The festival is presented by the National Asian American Telecommunications Association (NAATA). All screenings are at the Kabuki Theater, 1881 Post (at Fillmore), except as noted. Ancillary screening sites include the Pacific Film Archive, 2625 Durant (at College) in Berkeley; the San Francisco Art Institute, 800 Chestnut (at Jones); and the World Theater, 644 Broadway (at Columbus).
Tickets are $7.50, $5 for weekday shows beginning before 5 p.m. There are discounts for seniors, students, and the disabled. The opening-night event is $45; closing-night tickets range from $15 to $50. The following guide represents the information available Tuesday. Call 252-4800 for details, show confirmations, and updates.
Thursday, March 6
7 p.m.: Screening at the World Theater. Chinese silent screen star Ruan Lingyu was the subject of Stanley Kwan's celebrated The Actress, with Maggie Cheung playing the title role. Bu Wancang's Love and Duty (China, 1931) gives us a rare chance to see the real thing. Ruan plays Nei Fan, an innocent schoolgirl who falls in love with handsome Tsu Yi (Jin Yan). Family pressures force her to marry a wealthier man, but she abandons their two children and elopes with Tsu Yi. Inevitably, the refugee couple fall quickly into a nether world of poverty and assumed identities, and the film ends in tragedy. You can see why Ruan Lingyu is still remembered, though she committed suicide in 1935 at age 25: Like international stars like Lillian Gish, Kinuyo Tanaka, and Giulietta Masina, whose company she surely belongs in, Ruan fearlessly deglamorizes herself, moving with riveting style from wide-eyed gamin to wrinkled, crooked-toothed wretch. Love and Duty's U.S. premiere will be accompanied by a new score written by John Yi and performed live by Yi and a nine-piece orchestra.
10 p.m.: Reception at the Grand Palace restaurant, 950 Grant.
Friday, March 7
4 p.m.: "Remote Memories" is a program of shorts that examine personal responses to the Vietnam and Lebanese wars.
6 p.m.: Lindsey Merrison's Our Burmese Days (Germany/U.K., 1996) is the filmmaker's study of the hidden history of his mother's mixed racial identity.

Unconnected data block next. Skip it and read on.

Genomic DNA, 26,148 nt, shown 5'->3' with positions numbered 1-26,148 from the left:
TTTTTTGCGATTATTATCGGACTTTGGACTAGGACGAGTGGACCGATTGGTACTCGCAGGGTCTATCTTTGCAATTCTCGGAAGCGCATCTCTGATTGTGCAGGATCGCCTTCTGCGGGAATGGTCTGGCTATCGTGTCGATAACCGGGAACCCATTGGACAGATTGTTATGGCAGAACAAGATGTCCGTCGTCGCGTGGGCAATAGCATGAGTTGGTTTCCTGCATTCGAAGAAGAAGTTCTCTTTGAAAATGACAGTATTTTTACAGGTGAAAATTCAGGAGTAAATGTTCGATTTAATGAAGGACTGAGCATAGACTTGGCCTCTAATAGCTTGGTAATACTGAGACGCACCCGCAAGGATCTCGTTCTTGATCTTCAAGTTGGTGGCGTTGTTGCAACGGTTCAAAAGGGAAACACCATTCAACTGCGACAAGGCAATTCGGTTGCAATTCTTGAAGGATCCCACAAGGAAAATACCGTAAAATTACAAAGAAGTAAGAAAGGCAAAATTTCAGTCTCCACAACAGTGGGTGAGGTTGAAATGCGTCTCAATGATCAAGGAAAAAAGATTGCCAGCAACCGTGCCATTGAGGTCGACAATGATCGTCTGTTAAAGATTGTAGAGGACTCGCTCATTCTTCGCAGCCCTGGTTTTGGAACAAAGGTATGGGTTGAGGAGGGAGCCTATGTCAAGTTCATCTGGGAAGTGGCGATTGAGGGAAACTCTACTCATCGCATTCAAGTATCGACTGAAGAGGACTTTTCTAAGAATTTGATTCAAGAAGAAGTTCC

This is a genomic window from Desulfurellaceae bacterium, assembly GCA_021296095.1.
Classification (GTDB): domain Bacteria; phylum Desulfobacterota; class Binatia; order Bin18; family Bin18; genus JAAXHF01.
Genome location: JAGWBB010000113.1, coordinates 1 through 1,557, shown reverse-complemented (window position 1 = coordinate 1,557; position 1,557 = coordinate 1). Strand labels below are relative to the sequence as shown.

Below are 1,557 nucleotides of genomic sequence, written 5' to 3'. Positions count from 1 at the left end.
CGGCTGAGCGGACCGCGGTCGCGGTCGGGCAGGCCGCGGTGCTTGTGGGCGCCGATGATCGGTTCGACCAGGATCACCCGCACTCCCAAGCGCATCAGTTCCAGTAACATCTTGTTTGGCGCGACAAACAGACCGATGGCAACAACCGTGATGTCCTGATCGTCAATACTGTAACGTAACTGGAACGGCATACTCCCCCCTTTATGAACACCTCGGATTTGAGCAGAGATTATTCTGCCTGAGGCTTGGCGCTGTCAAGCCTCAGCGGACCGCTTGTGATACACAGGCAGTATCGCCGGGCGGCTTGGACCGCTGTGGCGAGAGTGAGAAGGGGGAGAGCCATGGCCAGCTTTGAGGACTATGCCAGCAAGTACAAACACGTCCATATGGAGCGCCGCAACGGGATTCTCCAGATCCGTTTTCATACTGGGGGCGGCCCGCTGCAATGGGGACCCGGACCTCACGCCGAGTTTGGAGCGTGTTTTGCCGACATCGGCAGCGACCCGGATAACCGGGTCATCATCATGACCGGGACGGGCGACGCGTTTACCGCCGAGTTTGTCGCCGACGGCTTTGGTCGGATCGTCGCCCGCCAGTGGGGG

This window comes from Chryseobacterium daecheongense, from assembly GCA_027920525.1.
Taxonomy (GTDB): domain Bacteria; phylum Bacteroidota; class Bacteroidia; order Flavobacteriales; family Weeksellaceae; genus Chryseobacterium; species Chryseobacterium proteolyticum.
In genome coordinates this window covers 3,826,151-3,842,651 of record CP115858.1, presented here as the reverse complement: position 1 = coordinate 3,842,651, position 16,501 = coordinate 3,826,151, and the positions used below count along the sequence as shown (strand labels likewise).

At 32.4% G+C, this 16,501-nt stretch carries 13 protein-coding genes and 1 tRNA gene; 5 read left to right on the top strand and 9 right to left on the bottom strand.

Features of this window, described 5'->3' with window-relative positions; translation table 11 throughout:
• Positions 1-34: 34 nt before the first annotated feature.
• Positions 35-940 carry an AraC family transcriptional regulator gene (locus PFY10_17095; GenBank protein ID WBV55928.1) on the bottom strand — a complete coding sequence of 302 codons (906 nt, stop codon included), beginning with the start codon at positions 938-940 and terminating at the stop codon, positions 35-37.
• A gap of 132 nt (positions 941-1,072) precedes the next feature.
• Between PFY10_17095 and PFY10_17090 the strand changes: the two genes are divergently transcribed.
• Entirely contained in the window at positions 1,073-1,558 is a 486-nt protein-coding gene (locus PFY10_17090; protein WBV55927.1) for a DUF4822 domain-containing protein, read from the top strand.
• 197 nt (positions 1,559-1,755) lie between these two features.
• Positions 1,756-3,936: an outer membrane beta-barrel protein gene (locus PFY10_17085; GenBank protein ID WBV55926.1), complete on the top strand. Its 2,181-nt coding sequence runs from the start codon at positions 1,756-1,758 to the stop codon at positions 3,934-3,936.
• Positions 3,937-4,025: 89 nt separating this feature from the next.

7 p.m.: Massacres of citizens by the state have become so commonplace in the last few decades that it's hard to keep score. In 1980, Korean troops murdered hundreds of peaceful demonstrators in an event known as "Kwangju." In A Petal (Korea, 1996) Jang Sun Woo begins with graphic documentary footage from this episode, then pulls his lens back to the personal story of an unnamed 15-year-old girl (Lee Jung Hyun), who somehow extricates herself from the piles of dead. Her escape is short-lived. The director's approach is meant to be as rough and harrowing as the Kwangju, a strategy that succeeds with disturbing brilliance in the violent scenes and a very unsettling sequence where the girl relentlessly pursues a terrified woman she calls "Mom!"
8:30 p.m.: Gay filmmaker Nick Deocampo's father was a communist guerrilla and a drunk who abandoned his family and disappeared after Japan's occupation of the Philippines. Private Wars (Philippines, 1994) documents Deocampo's search for the mystery man with a mix of archival footage, re-enactments, and interviews.
9:30 p.m.: Aging enfant terribles Quentin Lee and Justin Lin send up a rainbow of genres from horror to thriller to sex comedy in Shopping for Fangs (U.S.A., 1997). Watch for homages to Hong Kong cinema in a Woo-style standoff between a brainless hunk and a Brigitte Lin look-alike in blond wig and sunglasses.
Also today, at the Pacific Film Archive -- 7 p.m.: Wushan Yunyu's Rainclouds Over Wushan. See 9 p.m. Saturday, March 8, for details. 9:15 p.m.: Wan Jen's Super Citizen Ko. See 7:45 p.m. Tuesday, March 11, for details.
Saturday, March 8
Noon: "Fate No More" is a program of shorts on female adolescence and coming of age.
2:15 p.m.: Jang Sun Woo's The Road to the Racetrack (Korea, 1991) tempers the director's Marxism in this study of sexual intrigue among the intellectual classes.
3 p.m.: Controversial Iranian director Abolfazl Jalili gets far more than he bargained for when he thinks he's discovered the right boy for a movie he's making, as detailed in his documentary A True Story (Iran, 1996).
5 p.m.: Jane C. Wagner and Tina DiFeliciantonio's documentary Girls Like Us (U.S.A., 1997) is a kind of condensed version of Michael Apted's 28-Up series; here, in a scant 60 minutes, four girls of diverse backgrounds grow up before our eyes, from barely teen-agers of 14 to young women at 18. Much of the material sounds like the stuff of tabloid TV -- teen-age mothers, drug-addicted parents -- but the filmmakers never condescend to the girls or treat them like fascinating freaks. These teens are strong, funny, hopeful, and somehow poignant. All the girls talk frankly about sex, and one of them even says the unspeakable: "Fucking with a condom doesn't feel like sex -- it feels fake!"
6 p.m.: There's no cat on Lee Min Yong's A Hot Roof (Korea, 1996), but the film abounds with other pleasures, not least of which is a riot caused by a group of women defending an abused sister.
7 p.m.: The title of the shorts program "Stories About Leaving Home" says it all.
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